Thursday, March 22, 2007
LPSC part 2 - NASA night
Sorry about dropping off the face of the Earth for a week. I had the flu, but I'm doing much better now, thanks for caring. LPSC is over of course, but I wanted to add some more comments about the week, lest you think it's all about the shoes. Last Monday LPSC hosted what is known in the biz as "NASA night" when the bigwigs from headquarters come down to give us the lay of the land and listen patiently while we berate them for not giving us enough money.
Last year, NASA night almost broke out into a giant brawl after Mary Cleave spoke about how she didn't understand why we were angry after the announcement of major cuts to Research and Analysis (R&A) funding. Good times. I think we must have scared her off, she who is retiring in April, didn't show her face in Houston. Instead we were treated to Jim Green, the new head of planetary sciences, who was honest and sympathetic and actually listened to what we had to say. It was incredible.
Here are my notes from the meeting:
* The National Academies has created a "Planetary Performance Assessment Committee" to evaluate hoe well the Planetary division is addressing strategies, goals, and priorities from academy reports (this is a requirement of the NASA Auth Act of 2005)
* The current round of Discovery and Scout AOs are on track, with 3 full missions and 3 missions of opportunity selected for further study.
* M3 is on track to launch on Chandrayaan-1
* Phoenix and MSL are on track for '07 and '09 launches, respectively
* Dawn's launch has slipped to June '07.
* JUNO will launch Aug '11
* MGS is almost certainly unrecoverable. RIP.
* There will be "concept" funding for outer planet missions
* The Deep Space Network (which is still seriously underfunded and heading for trouble) has been transferred to SOMD - in theory this is because SOMD deals with all of the other communication systems, so this is just consolidating that, but I think it is a really stupid move because the Space Ops folks aren't going to prioritize it the same way that we do.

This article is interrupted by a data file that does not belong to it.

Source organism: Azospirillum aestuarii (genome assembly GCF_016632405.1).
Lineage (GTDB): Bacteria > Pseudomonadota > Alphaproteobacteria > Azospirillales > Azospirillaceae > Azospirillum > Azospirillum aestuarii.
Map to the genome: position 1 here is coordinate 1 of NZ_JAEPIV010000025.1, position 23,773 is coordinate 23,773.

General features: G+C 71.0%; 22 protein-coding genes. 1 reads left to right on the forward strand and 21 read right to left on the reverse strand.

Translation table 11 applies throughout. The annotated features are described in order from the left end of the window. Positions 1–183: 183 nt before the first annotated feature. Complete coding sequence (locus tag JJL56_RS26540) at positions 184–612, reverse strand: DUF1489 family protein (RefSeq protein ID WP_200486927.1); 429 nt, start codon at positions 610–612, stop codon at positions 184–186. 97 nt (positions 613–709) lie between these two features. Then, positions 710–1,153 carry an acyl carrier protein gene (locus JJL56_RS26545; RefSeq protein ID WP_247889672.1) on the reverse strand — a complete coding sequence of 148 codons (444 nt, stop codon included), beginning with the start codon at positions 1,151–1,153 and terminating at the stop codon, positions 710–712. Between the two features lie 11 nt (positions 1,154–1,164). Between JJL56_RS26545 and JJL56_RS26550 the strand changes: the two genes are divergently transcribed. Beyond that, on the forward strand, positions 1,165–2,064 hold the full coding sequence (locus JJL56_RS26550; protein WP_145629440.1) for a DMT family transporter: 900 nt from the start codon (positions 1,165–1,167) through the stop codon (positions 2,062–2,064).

* The NEO program has been transferred to ESMD, I'm not really sure if that's good, bad, or neutral in the long run, but it draws a clear line between studying asteroids for planetary protection purposes vs. science.
* Some of the 15% cut to R&A funding from last year has been recovered (about 5.8M - though it's not clear where exactly that money came from). It will be focused towards some of the programs that were hardest hit by the funding crunch (e.g. astrobiology, instrument development, and Mars fundamental research).
* It was noted that R&A currently accounts for ~14% of the budget, which is not even close to the 25% that the National Academy decadal survey recommends. Let's hope that comes up in the new "Planetary Performance Assessment Committee" meetings.
* There was some cheers for the new rapid notification policy whereby those who have been chosen to receive grants (or not chosen) will be told within a few weeks after the decision is made, rather than months, sometimes approaching a year, that it used to take. Now only those proposals on the bubble will have to wait. Sometimes all it takes is a little common sense, people.
* There is one exciting new pot of R&A money, for a program called LASER (the acronyms are really ridiculous) - Lunar Advanced Science and Exploration Research. These funds are for basic lunar science, exploration-related applied science, data analysis from PDS data, and even for digitizing or acquiring old datasets. It will be co-funded with ESMD at a rate of ~2-3M/yr. Not bad.
Those are the highlights. All in all, a productive meeting and a hopeful sign of things to come.
There was a second meeting on Wednesday in which Doug Cooke was supposed to come and talk about Lunar stuff, but he was sick (there was a lot of that going around), so John Connolly stepped in at the last minute and did a fine job of covering the hq-speak slides (very pretty with little substance). It was pretty basic stuff about Constellation and returning to the Moon. There wasn't much new information for me, but I bet that the scientists who don't pay attention to much besides their own science probably learned a lot. Impressively, Wendell Mendell came up after John and, also using Doug's slides, gave a short history of the Constellation program. I think Wendell could talk for 30 minutes using anybody's slides, now that's a talent.